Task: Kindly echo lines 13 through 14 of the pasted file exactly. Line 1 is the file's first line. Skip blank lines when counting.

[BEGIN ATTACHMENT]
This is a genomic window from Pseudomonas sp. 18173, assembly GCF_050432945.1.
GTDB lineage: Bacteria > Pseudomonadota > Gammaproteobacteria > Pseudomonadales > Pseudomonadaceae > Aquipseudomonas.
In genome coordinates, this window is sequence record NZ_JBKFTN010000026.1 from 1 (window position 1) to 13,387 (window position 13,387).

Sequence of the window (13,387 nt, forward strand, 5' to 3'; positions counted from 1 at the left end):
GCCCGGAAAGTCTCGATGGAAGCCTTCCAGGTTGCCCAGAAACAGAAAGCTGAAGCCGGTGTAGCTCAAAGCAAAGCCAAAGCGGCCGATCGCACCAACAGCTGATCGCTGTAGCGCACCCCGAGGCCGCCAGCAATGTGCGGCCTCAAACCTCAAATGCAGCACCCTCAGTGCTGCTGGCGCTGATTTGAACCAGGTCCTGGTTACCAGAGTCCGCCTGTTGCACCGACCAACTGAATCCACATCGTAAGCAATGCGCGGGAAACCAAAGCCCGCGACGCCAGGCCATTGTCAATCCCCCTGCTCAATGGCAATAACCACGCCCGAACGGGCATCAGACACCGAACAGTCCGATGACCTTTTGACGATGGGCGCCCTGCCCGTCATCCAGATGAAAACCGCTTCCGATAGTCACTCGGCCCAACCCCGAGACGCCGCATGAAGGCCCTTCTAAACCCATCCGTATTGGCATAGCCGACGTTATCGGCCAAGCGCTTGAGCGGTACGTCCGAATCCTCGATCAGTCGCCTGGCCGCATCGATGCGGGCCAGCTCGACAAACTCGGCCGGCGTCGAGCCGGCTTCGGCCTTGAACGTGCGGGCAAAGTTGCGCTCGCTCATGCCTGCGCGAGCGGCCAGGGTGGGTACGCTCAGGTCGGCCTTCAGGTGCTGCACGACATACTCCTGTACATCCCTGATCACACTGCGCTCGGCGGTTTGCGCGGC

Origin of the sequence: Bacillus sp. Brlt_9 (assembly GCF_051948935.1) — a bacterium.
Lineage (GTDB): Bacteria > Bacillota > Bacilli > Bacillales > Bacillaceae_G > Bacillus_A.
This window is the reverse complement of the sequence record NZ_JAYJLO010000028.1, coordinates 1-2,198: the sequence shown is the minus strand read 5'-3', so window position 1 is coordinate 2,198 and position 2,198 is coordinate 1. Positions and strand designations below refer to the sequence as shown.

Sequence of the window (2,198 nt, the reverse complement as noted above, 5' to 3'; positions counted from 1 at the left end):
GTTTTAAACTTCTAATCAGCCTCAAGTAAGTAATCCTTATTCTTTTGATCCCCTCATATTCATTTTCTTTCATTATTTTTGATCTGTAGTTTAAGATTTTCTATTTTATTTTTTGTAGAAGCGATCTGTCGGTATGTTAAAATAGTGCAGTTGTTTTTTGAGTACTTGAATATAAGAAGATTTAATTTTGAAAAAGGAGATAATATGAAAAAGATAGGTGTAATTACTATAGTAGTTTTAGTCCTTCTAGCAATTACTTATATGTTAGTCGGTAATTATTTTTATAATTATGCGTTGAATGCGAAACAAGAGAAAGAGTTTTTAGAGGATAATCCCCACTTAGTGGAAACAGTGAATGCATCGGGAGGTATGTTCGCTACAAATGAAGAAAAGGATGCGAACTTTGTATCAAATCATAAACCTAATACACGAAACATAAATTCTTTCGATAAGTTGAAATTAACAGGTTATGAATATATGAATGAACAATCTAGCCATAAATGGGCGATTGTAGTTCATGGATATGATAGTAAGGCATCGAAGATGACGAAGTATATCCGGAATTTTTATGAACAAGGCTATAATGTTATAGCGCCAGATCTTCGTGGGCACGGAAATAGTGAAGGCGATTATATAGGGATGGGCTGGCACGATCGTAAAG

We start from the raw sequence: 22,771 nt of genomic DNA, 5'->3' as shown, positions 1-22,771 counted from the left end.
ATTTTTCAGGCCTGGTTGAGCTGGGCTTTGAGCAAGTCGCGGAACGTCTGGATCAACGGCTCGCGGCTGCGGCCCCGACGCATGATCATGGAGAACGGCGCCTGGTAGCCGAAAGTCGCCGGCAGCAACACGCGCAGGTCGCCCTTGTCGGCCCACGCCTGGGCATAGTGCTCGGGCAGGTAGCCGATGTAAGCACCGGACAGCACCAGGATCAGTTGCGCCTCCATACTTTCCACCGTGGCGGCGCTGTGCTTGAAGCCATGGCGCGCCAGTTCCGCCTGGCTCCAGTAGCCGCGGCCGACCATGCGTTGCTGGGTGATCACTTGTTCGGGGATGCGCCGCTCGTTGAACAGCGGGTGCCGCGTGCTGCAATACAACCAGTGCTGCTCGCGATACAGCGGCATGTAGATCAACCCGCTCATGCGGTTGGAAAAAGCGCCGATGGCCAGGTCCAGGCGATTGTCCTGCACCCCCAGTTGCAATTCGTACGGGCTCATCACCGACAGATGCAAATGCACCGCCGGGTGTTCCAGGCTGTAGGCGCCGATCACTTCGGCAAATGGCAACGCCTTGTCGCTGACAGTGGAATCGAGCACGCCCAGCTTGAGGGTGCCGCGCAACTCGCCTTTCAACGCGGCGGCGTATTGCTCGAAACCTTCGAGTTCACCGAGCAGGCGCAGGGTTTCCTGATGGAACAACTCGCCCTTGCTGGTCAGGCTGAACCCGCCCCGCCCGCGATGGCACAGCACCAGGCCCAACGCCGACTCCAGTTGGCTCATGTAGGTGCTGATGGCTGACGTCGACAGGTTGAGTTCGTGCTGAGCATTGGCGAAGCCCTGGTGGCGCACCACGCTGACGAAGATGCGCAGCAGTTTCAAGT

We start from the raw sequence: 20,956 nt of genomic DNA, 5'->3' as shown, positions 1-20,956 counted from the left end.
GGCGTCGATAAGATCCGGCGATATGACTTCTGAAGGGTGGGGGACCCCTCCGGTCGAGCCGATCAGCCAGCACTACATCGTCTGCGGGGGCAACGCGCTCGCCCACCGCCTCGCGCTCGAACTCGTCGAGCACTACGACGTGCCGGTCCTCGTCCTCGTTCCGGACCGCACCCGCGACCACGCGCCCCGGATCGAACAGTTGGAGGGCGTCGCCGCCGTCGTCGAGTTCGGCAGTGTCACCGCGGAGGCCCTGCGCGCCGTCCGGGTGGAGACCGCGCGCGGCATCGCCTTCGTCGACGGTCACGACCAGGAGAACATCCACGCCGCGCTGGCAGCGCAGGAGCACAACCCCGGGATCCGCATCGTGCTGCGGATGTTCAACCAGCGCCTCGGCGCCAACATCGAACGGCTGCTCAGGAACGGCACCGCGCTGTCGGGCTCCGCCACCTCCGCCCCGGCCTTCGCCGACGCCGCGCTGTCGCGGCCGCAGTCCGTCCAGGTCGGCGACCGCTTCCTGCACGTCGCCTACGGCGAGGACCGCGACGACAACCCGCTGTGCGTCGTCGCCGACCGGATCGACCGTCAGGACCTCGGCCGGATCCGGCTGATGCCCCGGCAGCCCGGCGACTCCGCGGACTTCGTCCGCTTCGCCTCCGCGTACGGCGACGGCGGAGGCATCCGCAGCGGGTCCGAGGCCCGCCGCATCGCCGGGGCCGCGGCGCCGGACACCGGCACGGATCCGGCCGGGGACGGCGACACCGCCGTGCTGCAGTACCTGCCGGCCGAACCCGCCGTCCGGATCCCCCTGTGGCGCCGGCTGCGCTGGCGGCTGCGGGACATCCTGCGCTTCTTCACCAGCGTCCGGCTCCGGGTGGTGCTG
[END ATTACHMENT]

We start from the raw sequence: 20,956 nt of genomic DNA, 5'->3' as shown, positions 1-20,956 counted from the left end.
GGCGTCGATAAGATCCGGCGATATGACTTCTGAAGGGTGGGGGACCCCTCCGGTCGAGCCGATCAGCCAGCACTACATCGTCTGCGGGGGCAACGCGCTCGCCCACCGCCTCGCGCTCGAACTCGTCGAGCACTACGACGTGCCGGTCCTCGTCCTCGTTCCGGACCGCACCCGCGACCACGCGCCCCGGATCGAACAGTTGGAGGGCGTCGCCGCCGTCGTCGAGTTCGGCAGTGTCACCGCGGAGGCCCTGCGCGCCGTCCGGGTGGAGACCGCGCGCGGCATCGCCTTCGTCGACGGTCACGACCAGGAGAACATCCACGCCGCGCTGGCAGCGCAGGAGCACAACCCCGGGATCCGCATCGTGCTGCGGATGTTCAACCAGCGCCTCGGCGCCAACATCGAACGGCTGCTCAGGAACGGCACCGCGCTGTCGGGCTCCGCCACCTCCGCCCCGGCCTTCGCCGACGCCGCGCTGTCGCGGCCGCAGTCCGTCCAGGTCGGCGACCGCTTCCTGCACGTCGCCTACGGCGAGGACCGCGACGACAACCCGCTGTGCGTCGTCGCCGACCGGATCGACCGTCAGGACCTCGGCCGGATCCGGCTGATGCCCCGGCAGCCCGGCGACTCCGCGGACTTCGTCCGCTTCGCCTCCGCGTACGGCGACGGCGGAGGCATCCGCAGCGGGTCCGAGGCCCGCCGCATCGCCGGGGCCGCGGCGCCGGACACCGGCACGGATCCGGCCGGGGACGGCGACACCGCCGTGCTGCAGTACCTGCCGGCCGAACCCGCCGTCCGGATCCCCCTGTGGCGCCGGCTGCGCTGGCGGCTGCGGGACATCCTGCGCTTCTTCACCAGCGTCCGGCTCCGGGTGGTGCTG